#229 – Morrison Hotel – The Doors
Morrison Hotel was a return to The Doors roots. Back to what propelled them towards the mainstream earlier in their careers. Even without a clear cut hit on the album it still got to #4 on the Billboard Charts. With a very bluesy feel to the whole album it had some surprise guest musicians including John Sebastian from The Lovin’ Spoonful & blues great Lonnie Mack. “Roadhouse Blues” is probably the most recognizable tune with Morrison’s familiar howls, Sebastian’s harmonica playing & not one but two brilliant guitar solos by Robbie Krieger.
The Doors – Roadhouse Blues
The Doors – Maggie M’Gill
#228 – Funeral – Arcade Fire
Never has a Canadian Rock band taken music by storm the way Arcade Fire did with Funeral. And not since Sonny & Cher have a husband and wife played in such tonal harmony as Win Butler & Regine Chassange. Hailed by Pitchfork as the #1 album of 2004 this ambitious album, breaks all the molds of what Indie Music is supposed to be with strings, xylophone, accordion & horns. A debut album that would set the bar extremely high for the rest of the 00’s for any other band. Counted among some of their many fans are: Bruce Springsteen, Spike Jonze & Jay-Z.
Arcade Fire – Rebellion (Lies)
#227 – Grievous Angel – Gram Parsons
Gram Parsons called it “Cosmic American Music”. Today we call it alt-country. Released 6 months after Parsons died at the age of 26 due to a lethal combination of Morphine & alcohol Grievous Angel came to be the second and final solo album for Gram Parsons. With Emmylou Harris on backing vocals & dueting on many of the tracks & James Burton (Elvis Presley & Ricky Nelson’s guitarist) on guitar Parsons created such classics as “$1000 Wedding” & “Return of the Grievous Angel“. This album is widely known as one of the fore-bearers of the Country Rock/Alt. Country movement & “Return of the Grievous Angel” has been covered countless times from artists such as Ryan Adams who shares a birthday with Parsons & was born a year after he died.
Gram Parsons – Return of the Grievous Angel
#226 – Pneumonia – Whiskeytown
Taking it a step further than his idol, Gram Parsons, Ryan Adams helped make Pneumonia, Whiskeytown’s crowning achievement. Though the same lineup was together as previous albums it’s Adams’ vocals that seem to carry this album, unlike in the past when he shared vocals with Caitlin Cary. Adams sings of the desolation of the town he once knew in “Jacksonville Skyline“. An army town that he can’t wait to get out of & start a new life somewhere else. Though, his desire to leave propels him to move out “soon as I turned 16” he longs for the home he once knew. The album sat on a shelf for 2 years & was bootlegged extensively before finally being released in 2001. This came to be the final album released by Whiskeytown as their label Outpost Records was shut down due to the merger of Polygram & Universal effectively breaking up the band.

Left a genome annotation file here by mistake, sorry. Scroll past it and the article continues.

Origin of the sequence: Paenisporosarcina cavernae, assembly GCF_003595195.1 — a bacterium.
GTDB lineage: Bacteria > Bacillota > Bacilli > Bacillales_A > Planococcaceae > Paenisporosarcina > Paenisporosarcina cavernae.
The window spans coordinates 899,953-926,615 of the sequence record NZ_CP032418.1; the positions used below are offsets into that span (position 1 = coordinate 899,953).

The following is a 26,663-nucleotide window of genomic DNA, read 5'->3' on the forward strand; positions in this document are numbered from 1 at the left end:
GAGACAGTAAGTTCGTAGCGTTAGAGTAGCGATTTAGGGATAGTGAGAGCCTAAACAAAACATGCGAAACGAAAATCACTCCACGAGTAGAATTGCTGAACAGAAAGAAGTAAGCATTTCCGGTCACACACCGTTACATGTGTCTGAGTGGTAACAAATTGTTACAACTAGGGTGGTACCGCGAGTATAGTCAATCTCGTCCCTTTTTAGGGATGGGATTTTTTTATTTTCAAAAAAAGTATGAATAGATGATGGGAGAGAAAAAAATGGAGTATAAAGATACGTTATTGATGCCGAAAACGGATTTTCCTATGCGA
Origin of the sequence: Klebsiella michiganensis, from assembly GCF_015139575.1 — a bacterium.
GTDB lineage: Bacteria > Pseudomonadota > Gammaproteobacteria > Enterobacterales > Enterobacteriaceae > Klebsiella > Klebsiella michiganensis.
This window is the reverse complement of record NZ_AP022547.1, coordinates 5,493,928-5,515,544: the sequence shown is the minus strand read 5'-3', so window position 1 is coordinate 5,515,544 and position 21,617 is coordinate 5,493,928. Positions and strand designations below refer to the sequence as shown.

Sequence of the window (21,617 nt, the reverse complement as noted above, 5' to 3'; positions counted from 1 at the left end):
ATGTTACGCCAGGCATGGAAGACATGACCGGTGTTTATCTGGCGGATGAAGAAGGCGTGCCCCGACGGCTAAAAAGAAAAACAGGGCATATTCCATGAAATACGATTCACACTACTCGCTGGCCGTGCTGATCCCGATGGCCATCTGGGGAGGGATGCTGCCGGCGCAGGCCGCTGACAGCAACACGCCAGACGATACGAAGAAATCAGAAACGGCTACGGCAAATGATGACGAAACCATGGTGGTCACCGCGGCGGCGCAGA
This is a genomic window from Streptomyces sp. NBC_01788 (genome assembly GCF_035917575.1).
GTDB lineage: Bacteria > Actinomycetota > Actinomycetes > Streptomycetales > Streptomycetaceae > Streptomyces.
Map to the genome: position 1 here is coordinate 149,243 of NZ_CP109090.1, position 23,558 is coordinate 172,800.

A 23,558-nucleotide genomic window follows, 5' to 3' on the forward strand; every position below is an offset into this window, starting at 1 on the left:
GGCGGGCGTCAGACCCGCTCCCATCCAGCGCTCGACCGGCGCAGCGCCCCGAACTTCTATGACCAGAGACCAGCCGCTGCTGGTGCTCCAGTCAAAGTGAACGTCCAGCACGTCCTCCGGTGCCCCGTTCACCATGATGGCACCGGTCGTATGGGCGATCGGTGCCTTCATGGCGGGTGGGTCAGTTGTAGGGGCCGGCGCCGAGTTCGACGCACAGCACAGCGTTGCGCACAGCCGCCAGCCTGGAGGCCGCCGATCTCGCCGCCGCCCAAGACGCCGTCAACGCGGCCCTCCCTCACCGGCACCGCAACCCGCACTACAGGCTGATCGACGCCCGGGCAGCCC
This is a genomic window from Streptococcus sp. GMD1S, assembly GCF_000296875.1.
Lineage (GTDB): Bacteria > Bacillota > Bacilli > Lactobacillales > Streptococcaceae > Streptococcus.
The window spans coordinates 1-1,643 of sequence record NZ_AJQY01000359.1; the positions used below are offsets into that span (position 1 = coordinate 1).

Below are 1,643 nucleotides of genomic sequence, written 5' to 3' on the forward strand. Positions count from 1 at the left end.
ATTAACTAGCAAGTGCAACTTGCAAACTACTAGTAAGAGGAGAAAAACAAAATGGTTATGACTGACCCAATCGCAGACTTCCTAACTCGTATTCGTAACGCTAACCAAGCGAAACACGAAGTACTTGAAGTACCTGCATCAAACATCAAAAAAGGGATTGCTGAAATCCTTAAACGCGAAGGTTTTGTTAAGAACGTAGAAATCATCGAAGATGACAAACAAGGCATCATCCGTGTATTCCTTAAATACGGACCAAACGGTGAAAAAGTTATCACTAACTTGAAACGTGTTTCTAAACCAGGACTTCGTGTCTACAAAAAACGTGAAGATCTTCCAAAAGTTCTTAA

Whiskeytown – Sit & Listen to the Rain
#225 – Out of Time – R.E.M.
Before Out of Time everyone knew knew R.E.M. simply as a good college radio band with a nice following. After Out of Time they were a juggernaut that could not be stopped. the centerpiece of the album is “Losing My Religion“, a song of unrequited love. The feeling of being embarrassed because you have such unabashed affection for someone who doesn’t feel the same way. However, the song that may be the best in all of R.E.M.’s library of classics is “Country Feedback“. An amazing song that, minus a few words scribbled on a piece of paper, was basically improvised. Recorded in one take it is literally what Michael Stipe was feeling that day.
R.E.M. – Losing My Religion
R.E.M. – Country Feedback
#224 – True Blue – Madonna
My hatred of pop music can not be emphasized enough. It is trite, pointless, untalented gobbledygook. That being said, every once in a while a pop album comes along & it just blows me away. The 80s were perhaps the best era for pure unadulterated lasting pop goodness (oxymoron). As much of a train wreck & oddity that Madonna is today, back in the 80s she was attractive, talented & cutting edge. On True Blue some of the that she deals with were so controversial that the Vatican made it a sin for Catholics to see her in concert. This is years before Sinead O’Connor on SNL.